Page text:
I came downstairs and set my new clock to 12 pm. Its Sunday. I go back to work on Monday. My shift starts at 12pm, in a days time. Unbeknownst to me, the clock is defective.

At 45 seconds into the first minute, the second hand stutters in the same place for two seconds and then continues as normal. It will then happen again, 61 seconds after the second hand continues (where it is 46 seconds past on the clock, though at the time it will be actually 48 seconds past) and will continue like this.

If I just use this clock and no other, how late will I be for work tomorrow?

This puzzle is based on a real clock I found on my desk, stuttering away and
telling me the wrong time.
  • 2
    $\begingroup$ It's a trick question; everyone uses their phone to tell time. $\endgroup$ Jan 21 '16 at 20:25
  • $\begingroup$ Ok, what if i'm an old man, who hates mobile phones and modern things? 200 million people don't have a mobile phone. @IanMacDonald $\endgroup$ Jan 21 '16 at 20:44
  • $\begingroup$ I feel like there are a few more people in the world than that that don't have cell phones. :/ $\endgroup$ Jan 21 '16 at 21:04
  • 1
    $\begingroup$ Maybe, I just got it off a website :) $\endgroup$ Jan 21 '16 at 21:23

There are $60 \times 60 \times 24 = 86400$ seconds from when you set the clock until you are supposed to be at work. After the first stutter, the clock loses 2 seconds for every 61 seconds that pass.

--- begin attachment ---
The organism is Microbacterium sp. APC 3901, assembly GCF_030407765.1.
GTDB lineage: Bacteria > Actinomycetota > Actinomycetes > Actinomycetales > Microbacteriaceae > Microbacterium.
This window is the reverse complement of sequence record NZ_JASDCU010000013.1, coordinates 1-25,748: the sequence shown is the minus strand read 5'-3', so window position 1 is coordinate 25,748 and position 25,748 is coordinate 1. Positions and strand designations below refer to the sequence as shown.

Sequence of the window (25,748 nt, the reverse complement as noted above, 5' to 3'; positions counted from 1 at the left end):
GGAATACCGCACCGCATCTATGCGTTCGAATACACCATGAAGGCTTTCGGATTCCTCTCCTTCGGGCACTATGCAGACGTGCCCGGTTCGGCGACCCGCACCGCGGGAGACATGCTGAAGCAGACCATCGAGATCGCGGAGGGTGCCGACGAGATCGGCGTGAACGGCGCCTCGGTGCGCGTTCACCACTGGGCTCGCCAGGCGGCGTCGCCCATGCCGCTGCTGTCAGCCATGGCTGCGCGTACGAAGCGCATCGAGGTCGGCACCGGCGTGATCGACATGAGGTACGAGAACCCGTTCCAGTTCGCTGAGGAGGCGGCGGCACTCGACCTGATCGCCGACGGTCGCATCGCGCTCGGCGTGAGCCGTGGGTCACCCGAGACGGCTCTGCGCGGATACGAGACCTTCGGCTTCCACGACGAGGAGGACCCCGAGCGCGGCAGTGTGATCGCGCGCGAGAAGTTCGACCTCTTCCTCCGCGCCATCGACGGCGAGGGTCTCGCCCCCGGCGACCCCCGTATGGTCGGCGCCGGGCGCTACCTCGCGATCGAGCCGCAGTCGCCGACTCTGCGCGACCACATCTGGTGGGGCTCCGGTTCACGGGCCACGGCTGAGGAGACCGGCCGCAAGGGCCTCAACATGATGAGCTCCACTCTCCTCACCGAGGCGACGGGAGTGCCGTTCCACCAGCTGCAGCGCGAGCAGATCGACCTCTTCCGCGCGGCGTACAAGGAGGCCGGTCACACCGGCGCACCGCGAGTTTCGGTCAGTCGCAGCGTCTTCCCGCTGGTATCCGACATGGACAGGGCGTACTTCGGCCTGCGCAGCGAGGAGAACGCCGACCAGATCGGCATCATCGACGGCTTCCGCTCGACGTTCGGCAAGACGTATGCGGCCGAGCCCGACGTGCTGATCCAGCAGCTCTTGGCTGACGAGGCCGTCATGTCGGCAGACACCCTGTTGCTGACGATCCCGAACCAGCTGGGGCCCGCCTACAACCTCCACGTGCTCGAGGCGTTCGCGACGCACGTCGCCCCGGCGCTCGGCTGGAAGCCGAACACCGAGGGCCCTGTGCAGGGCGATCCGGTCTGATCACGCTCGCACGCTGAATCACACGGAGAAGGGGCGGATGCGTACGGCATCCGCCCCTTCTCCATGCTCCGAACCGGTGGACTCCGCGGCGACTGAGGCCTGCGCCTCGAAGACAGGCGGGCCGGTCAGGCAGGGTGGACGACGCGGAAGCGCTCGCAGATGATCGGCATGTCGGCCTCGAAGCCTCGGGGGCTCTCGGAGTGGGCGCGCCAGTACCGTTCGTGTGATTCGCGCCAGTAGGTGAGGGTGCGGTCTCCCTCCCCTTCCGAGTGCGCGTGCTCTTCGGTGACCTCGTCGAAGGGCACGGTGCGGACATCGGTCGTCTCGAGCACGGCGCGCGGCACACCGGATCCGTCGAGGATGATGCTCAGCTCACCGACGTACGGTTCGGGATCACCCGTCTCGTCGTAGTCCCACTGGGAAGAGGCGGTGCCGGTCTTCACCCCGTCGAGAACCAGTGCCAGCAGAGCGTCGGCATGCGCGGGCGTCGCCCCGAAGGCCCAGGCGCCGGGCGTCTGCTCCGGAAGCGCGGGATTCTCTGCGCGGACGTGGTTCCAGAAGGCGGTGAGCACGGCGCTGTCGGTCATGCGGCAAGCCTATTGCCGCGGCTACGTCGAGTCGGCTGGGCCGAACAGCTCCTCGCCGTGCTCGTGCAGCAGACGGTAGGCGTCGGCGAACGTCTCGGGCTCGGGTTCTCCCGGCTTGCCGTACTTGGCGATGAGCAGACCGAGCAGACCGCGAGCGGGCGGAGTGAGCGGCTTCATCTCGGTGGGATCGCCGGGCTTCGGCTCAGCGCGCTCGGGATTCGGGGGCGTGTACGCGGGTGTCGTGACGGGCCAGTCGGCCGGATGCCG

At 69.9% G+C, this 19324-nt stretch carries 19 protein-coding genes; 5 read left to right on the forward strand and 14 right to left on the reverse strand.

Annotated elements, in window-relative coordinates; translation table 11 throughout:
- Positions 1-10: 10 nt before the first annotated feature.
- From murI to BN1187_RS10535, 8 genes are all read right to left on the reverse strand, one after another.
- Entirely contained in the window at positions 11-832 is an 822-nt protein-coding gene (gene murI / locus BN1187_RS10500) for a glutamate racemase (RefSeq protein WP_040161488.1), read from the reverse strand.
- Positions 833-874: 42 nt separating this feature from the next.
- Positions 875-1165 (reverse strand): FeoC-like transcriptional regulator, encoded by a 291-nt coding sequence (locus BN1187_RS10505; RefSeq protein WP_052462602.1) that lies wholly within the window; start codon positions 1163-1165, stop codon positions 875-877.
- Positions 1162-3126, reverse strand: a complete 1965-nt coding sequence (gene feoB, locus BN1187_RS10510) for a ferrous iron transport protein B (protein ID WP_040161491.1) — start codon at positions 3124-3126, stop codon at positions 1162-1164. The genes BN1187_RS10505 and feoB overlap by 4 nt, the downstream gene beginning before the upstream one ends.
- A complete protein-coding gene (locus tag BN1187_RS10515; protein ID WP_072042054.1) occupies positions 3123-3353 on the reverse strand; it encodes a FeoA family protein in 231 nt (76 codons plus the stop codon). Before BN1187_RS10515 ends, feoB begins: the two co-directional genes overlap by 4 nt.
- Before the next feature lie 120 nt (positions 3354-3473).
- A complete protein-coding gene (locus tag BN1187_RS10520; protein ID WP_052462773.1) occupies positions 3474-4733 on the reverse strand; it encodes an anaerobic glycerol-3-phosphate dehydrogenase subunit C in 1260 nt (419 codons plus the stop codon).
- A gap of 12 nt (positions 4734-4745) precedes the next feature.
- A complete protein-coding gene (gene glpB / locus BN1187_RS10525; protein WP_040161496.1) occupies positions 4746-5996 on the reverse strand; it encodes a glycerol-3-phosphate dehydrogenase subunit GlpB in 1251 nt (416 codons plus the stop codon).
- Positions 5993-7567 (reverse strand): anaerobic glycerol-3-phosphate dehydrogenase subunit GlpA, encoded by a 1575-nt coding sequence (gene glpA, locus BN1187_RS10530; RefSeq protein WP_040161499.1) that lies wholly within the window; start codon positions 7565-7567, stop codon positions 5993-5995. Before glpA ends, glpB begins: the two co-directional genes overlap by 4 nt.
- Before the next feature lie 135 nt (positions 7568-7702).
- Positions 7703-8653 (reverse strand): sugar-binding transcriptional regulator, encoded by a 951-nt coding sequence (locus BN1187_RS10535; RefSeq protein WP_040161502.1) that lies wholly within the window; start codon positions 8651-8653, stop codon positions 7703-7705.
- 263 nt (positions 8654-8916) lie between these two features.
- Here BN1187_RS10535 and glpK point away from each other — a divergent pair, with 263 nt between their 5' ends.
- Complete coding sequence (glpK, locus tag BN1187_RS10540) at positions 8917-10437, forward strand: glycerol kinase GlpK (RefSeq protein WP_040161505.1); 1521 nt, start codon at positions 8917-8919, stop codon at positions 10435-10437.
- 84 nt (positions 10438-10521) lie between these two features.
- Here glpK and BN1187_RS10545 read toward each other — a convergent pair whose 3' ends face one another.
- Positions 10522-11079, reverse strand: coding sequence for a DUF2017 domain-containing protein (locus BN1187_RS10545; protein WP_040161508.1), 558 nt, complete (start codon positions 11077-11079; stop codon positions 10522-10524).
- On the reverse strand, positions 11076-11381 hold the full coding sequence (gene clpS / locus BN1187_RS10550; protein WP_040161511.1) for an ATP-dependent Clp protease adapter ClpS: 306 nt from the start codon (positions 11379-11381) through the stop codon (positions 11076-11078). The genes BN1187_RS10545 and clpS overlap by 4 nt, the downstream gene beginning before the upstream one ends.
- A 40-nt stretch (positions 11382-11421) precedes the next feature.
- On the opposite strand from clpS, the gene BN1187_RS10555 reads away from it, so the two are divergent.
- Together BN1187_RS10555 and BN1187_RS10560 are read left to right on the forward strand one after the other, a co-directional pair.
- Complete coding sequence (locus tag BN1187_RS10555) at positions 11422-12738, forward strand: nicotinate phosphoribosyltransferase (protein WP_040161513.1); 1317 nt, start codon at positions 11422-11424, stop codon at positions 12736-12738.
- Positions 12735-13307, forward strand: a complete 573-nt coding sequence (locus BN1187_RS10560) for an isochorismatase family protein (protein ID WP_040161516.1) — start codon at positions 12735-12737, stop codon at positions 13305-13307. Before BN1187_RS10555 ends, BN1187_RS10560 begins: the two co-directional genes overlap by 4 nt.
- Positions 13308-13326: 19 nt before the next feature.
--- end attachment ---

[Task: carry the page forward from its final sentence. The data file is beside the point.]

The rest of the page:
$(86400 - 45 - 2) / 61 \approx 1415.623$, so the clock will stutter (for 2 seconds) 1415 times (+1 time for the initial occurrence) before you are supposed to start work.

Thus you will be late by

$1416 \times 2 = 2832$ seconds, or 47 minutes, 12 seconds.

  • $\begingroup$ Nice work! Down to a point $\endgroup$ Jan 21 '16 at 20:43
  • $\begingroup$ @JoeBeastlyGerbil I just realized that my initial answer was actually off by a factor of 2. I counted each stutter as a single second, when in fact it is 2 seconds. $\endgroup$
    – GentlePurpleRain
    Jan 21 '16 at 22:13
  • $\begingroup$ Oh! I didn't notice! I feel embarrassed now. $\endgroup$ Jan 22 '16 at 16:18

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